The country’s shellfish exporters could resume sending their catch to the EU after a review of British waters gave some UK fishing grounds the top rating for purity.
Fishermen were caught out at the start of the year when the European Commission said it would not accept crustaceans fished from so-called Class-B waters – which account for the vast majority of UK produce – on the grounds of ‘purity’.
Shellfish caught in Class-B waters must be purified in tanks before export.
The independent Food Standards Agency has upgraded the waters off Kent, Essex, Devon, Cornwall and Northumberland to Class A, allowing exports of cash from those seas to recommence, according to the Daily Mail.
However, the Times reports that only 11 of 266 seas have had their status upgraded, with DEFRA sources saying the dispute is far from being resolved.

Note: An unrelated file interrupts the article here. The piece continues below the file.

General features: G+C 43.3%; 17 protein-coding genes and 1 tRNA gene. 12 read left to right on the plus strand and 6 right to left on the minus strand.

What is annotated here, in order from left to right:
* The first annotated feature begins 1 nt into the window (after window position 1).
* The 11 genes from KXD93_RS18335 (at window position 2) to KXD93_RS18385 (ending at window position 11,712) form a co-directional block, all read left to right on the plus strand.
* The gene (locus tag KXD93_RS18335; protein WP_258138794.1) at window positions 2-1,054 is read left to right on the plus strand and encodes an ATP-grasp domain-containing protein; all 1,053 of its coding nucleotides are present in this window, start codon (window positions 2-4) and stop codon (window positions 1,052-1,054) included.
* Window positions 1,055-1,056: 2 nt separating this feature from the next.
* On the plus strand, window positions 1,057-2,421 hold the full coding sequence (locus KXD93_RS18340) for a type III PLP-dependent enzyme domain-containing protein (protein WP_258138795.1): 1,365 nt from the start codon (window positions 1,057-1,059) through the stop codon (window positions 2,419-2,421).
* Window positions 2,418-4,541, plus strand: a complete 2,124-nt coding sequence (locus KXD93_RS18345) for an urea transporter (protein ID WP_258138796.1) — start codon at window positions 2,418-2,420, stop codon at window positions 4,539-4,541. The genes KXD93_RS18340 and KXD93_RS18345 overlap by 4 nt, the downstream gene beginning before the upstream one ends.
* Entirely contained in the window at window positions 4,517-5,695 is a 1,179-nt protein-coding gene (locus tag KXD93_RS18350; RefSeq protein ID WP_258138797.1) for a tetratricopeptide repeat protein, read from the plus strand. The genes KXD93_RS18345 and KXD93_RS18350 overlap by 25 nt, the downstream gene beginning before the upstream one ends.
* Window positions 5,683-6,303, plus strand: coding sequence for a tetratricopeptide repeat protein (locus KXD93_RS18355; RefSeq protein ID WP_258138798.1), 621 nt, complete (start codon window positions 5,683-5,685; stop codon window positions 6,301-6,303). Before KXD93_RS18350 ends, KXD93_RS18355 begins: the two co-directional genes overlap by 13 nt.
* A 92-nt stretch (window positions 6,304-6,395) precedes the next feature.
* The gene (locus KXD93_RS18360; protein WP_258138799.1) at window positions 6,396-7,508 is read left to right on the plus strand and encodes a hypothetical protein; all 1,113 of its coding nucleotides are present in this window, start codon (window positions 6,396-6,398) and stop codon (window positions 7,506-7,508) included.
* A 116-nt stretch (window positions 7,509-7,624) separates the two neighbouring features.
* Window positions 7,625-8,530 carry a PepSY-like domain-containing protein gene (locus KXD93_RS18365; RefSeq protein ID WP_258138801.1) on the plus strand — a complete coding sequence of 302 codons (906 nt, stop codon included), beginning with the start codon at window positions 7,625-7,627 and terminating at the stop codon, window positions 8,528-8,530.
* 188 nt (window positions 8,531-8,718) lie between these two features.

Foie gras feud
UK-EU relations could be further strained by another food standards dispute over the trade of foie gras.
French trade association Comité Interprofessionnel des Palmipèdes à Foie Gras (CIFOG) has voiced anger at the UK’s possible move to restrict imports of specialty duck or goose liver product.
A cross-party group of British MPs wrote to ministers urging the government to ban sales of foie gras in the UK over the force feeding of animals, which it has described as “unbearably barbaric”, according to the Guardian.
Animal welfare minister Lord Goldsmith is said to be determined to ban sales in the UK and DEFRA is “exploring further restrictions”.
However, Marie-Pierre Pé, director of CIFOG, which represents about 3,500 foie gras producers, claims the procedure is not cruel and that critics are anthropomorphising.
She invited MPs to witness production before making a decision.